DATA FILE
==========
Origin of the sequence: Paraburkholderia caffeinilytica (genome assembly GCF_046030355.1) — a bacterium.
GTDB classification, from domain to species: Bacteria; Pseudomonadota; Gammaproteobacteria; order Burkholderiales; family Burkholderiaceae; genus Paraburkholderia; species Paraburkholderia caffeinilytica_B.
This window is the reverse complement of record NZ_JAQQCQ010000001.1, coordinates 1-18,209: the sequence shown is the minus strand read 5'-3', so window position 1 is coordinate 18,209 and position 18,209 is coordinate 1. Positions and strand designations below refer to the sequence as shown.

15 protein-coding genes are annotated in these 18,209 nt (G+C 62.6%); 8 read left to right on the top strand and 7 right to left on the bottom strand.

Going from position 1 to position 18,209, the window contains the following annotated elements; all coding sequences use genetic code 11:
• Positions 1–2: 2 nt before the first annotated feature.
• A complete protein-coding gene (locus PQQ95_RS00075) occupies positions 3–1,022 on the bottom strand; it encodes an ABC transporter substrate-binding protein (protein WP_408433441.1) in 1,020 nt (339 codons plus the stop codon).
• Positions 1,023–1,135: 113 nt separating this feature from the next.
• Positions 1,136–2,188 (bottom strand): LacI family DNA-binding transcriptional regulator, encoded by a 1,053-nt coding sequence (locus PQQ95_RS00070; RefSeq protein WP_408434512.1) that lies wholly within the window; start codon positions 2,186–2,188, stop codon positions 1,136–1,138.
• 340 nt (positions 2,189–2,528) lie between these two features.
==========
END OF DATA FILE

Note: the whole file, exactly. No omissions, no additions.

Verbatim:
Origin of the sequence: Paraburkholderia caffeinilytica (genome assembly GCF_046030355.1) — a bacterium.
GTDB classification, from domain to species: Bacteria; Pseudomonadota; Gammaproteobacteria; order Burkholderiales; family Burkholderiaceae; genus Paraburkholderia; species Paraburkholderia caffeinilytica_B.
This window is the reverse complement of record NZ_JAQQCQ010000001.1, coordinates 1-18,209: the sequence shown is the minus strand read 5'-3', so window position 1 is coordinate 18,209 and position 18,209 is coordinate 1. Positions and strand designations below refer to the sequence as shown.

15 protein-coding genes are annotated in these 18,209 nt (G+C 62.6%); 8 read left to right on the top strand and 7 right to left on the bottom strand.

Going from position 1 to position 18,209, the window contains the following annotated elements; all coding sequences use genetic code 11:
• Positions 1–2: 2 nt before the first annotated feature.
• A complete protein-coding gene (locus PQQ95_RS00075) occupies positions 3–1,022 on the bottom strand; it encodes an ABC transporter substrate-binding protein (protein WP_408433441.1) in 1,020 nt (339 codons plus the stop codon).
• Positions 1,023–1,135: 113 nt separating this feature from the next.
• Positions 1,136–2,188 (bottom strand): LacI family DNA-binding transcriptional regulator, encoded by a 1,053-nt coding sequence (locus PQQ95_RS00070; RefSeq protein WP_408434512.1) that lies wholly within the window; start codon positions 2,186–2,188, stop codon positions 1,136–1,138.
• 340 nt (positions 2,189–2,528) lie between these two features.